ATHENS - A Georgia professor who shot three people outside a community theater targeted his wife's male friend first, then turned the gun on her and a third person, authorities said Tuesday as they released new details of the killings.
The two-week international manhunt for marketing professor George Zinkhan, 57, ended Saturday when cadaver dogs found his body in a shallow grave he'd dug for himself in the north Georgia woods, not far from his home.
Authorities said Tuesday that he shot himself in the head but did not leave a suicide note.
Police have not released a motive in the April 25 killings, but Georgia Bureau of Investigation Agent Jim Fullington said Zinkhan was having "marital difficulties" and receiving marriage counseling.
Police say he killed his wife, Marie Bruce, 47; Clemson University economist Tom Tanner, 40; and Ben Teague, 63. All were members of a local theater group gathered that day for a reunion at the Athens Community Theater, a short distance from the University of Georgia campus where Zinkhan taught.
Fullington said Zinkhan targeted Tanner first, though he would not say why. Teague was "at the wrong place, at the wrong time," Fullington said.
Authorities believe Zinkhan left his two young children in the car during the shootings. He was last seen dropping them off at a neighbor's house soon after, saying there was an emergency.
Bulletins were issued nationwide and authorities kept watch on airports in case Zinkhan tried to flee to Amsterdam, where he has taught part-time at a university since 2007.
Nearly a week after the shootings, police found his passport and his wrecked Jeep in a ravine in a wooded area near his house on the outskirts of Athens, a college town 70 miles northeast of Atlanta.
Hundreds of law enforcement officers scoured the area for days but it wasn't until Saturday that a team of cadaver dogs found his body hidden in a small dug-out area about 15 inches deep.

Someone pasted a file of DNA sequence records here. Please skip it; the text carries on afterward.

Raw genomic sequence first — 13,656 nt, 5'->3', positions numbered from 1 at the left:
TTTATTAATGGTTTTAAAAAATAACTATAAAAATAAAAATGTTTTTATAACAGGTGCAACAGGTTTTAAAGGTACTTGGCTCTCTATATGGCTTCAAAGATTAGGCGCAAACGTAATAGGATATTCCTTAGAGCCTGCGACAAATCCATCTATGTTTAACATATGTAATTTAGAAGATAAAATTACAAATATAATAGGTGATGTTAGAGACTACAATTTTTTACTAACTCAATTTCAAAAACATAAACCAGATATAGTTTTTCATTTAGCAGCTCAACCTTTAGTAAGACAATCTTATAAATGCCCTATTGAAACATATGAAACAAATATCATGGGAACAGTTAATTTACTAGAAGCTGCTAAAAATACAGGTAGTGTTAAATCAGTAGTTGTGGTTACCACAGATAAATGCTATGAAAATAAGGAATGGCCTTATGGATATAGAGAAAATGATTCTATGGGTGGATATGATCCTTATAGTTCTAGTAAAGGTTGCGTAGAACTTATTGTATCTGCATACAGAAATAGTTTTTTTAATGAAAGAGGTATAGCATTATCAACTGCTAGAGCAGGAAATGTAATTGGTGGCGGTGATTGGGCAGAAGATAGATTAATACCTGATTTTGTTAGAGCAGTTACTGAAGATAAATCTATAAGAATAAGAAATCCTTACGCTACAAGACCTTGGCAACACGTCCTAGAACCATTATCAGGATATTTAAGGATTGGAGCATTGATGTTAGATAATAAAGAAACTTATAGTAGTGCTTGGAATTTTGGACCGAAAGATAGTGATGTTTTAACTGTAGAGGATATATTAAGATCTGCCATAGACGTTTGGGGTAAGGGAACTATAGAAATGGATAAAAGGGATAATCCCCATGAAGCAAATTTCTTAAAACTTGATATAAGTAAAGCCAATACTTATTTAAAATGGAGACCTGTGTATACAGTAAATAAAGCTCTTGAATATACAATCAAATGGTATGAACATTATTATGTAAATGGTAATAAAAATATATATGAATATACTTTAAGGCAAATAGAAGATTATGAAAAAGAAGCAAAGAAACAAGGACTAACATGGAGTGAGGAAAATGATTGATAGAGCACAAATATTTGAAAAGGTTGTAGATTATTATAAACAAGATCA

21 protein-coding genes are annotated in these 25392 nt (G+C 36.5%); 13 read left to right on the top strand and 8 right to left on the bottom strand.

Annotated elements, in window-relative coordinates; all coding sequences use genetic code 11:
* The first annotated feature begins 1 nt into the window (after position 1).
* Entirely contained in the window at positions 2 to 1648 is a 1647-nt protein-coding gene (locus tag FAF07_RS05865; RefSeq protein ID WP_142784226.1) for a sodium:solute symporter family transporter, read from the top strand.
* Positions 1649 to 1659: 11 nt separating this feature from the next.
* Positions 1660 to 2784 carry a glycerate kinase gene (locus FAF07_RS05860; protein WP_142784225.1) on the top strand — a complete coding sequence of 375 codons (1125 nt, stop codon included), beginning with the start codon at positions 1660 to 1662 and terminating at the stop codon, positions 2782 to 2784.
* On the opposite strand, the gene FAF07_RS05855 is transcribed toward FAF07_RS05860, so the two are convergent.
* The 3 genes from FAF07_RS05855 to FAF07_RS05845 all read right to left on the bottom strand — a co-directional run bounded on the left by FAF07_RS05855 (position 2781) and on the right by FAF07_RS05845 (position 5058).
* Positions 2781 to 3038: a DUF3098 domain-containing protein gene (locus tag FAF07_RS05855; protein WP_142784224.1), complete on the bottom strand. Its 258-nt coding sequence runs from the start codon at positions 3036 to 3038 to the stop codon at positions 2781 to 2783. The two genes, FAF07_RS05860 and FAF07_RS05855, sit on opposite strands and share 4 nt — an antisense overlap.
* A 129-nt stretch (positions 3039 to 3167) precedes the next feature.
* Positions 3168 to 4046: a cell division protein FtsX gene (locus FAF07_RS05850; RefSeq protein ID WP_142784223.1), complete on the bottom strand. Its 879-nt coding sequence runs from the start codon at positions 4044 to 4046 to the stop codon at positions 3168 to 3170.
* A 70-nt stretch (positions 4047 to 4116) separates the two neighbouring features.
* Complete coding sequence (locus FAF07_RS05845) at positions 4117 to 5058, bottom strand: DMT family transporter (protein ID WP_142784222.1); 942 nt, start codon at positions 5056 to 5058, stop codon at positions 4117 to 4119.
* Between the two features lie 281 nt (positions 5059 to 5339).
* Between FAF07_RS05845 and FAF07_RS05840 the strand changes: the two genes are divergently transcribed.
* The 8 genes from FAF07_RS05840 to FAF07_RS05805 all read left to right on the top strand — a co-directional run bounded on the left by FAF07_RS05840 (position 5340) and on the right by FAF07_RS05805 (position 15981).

"It was apparent he had taken significant steps to make sure his body wasn't located," said Major Mark Sizemore of the Athens-Clarke County Police Department.
Authorities said Zinkhan used a shovel to carve a hole and then dumped dirt and debris on himself before shooting himself in the head with a handgun. A gray sports bag with his clothes and another gun were found at his side.
His body had been there between five and 14 days. In his abandoned Jeep, authorities found Zinkhan's cell phone, laptop, wallet and a map to the home of Barbara Carroll, a fellow University of Georgia professor. Sizemore said the map had been printed the day before the shooting.
Carroll told her colleagues in an e-mail obtained by The Red & Black, the UGA student newspaper, that she believes Zinkhan planned to kill her too.
Zinkhan had been a professor in the university's Terry College of Business and had no disciplinary problems, school officials said. He had taught at UGA since the 1990s and was fired after the shootings.
He'd shown signs that he may have been looking to leave Athens. In March, he interviewed for a position in the University of Alabama's business school but was not offered the job, said school spokeswoman Cathy Andreen.
Authorities said many of the mysteries surrounding the shooting may never be solved.
"There are some questions that we will never know the answer to," Sizemore said.